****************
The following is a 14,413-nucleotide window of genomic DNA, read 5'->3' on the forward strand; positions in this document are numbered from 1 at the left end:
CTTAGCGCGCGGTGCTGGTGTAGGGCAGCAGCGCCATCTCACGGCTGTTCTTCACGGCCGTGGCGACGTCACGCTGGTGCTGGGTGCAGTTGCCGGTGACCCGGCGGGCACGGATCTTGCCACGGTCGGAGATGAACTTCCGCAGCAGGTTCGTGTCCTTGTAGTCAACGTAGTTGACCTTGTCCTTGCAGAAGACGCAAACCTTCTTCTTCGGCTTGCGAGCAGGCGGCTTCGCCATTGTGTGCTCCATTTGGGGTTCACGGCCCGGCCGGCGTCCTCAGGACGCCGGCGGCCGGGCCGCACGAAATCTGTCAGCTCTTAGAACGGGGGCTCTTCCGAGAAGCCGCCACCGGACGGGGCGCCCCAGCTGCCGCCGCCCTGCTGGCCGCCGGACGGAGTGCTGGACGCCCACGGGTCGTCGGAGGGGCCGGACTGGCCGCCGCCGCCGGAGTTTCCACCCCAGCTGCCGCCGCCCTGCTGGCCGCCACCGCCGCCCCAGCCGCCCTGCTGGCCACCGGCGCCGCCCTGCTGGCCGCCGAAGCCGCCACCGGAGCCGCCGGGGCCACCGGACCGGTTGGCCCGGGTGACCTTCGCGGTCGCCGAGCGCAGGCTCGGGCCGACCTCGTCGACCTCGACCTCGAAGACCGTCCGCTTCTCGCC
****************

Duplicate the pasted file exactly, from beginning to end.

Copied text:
The following is a 14,413-nucleotide window of genomic DNA, read 5'->3' on the forward strand; positions in this document are numbered from 1 at the left end:
CTTAGCGCGCGGTGCTGGTGTAGGGCAGCAGCGCCATCTCACGGCTGTTCTTCACGGCCGTGGCGACGTCACGCTGGTGCTGGGTGCAGTTGCCGGTGACCCGGCGGGCACGGATCTTGCCACGGTCGGAGATGAACTTCCGCAGCAGGTTCGTGTCCTTGTAGTCAACGTAGTTGACCTTGTCCTTGCAGAAGACGCAAACCTTCTTCTTCGGCTTGCGAGCAGGCGGCTTCGCCATTGTGTGCTCCATTTGGGGTTCACGGCCCGGCCGGCGTCCTCAGGACGCCGGCGGCCGGGCCGCACGAAATCTGTCAGCTCTTAGAACGGGGGCTCTTCCGAGAAGCCGCCACCGGACGGGGCGCCCCAGCTGCCGCCGCCCTGCTGGCCGCCGGACGGAGTGCTGGACGCCCACGGGTCGTCGGAGGGGCCGGACTGGCCGCCGCCGCCGGAGTTTCCACCCCAGCTGCCGCCGCCCTGCTGGCCGCCACCGCCGCCCCAGCCGCCCTGCTGGCCACCGGCGCCGCCCTGCTGGCCGCCGAAGCCGCCACCGGAGCCGCCGGGGCCACCGGACCGGTTGGCCCGGGTGACCTTCGCGGTCGCCGAGCGCAGGCTCGGGCCGACCTCGTCGACCTCGACCTCGAAGACCGTCCGCTTCTCGCC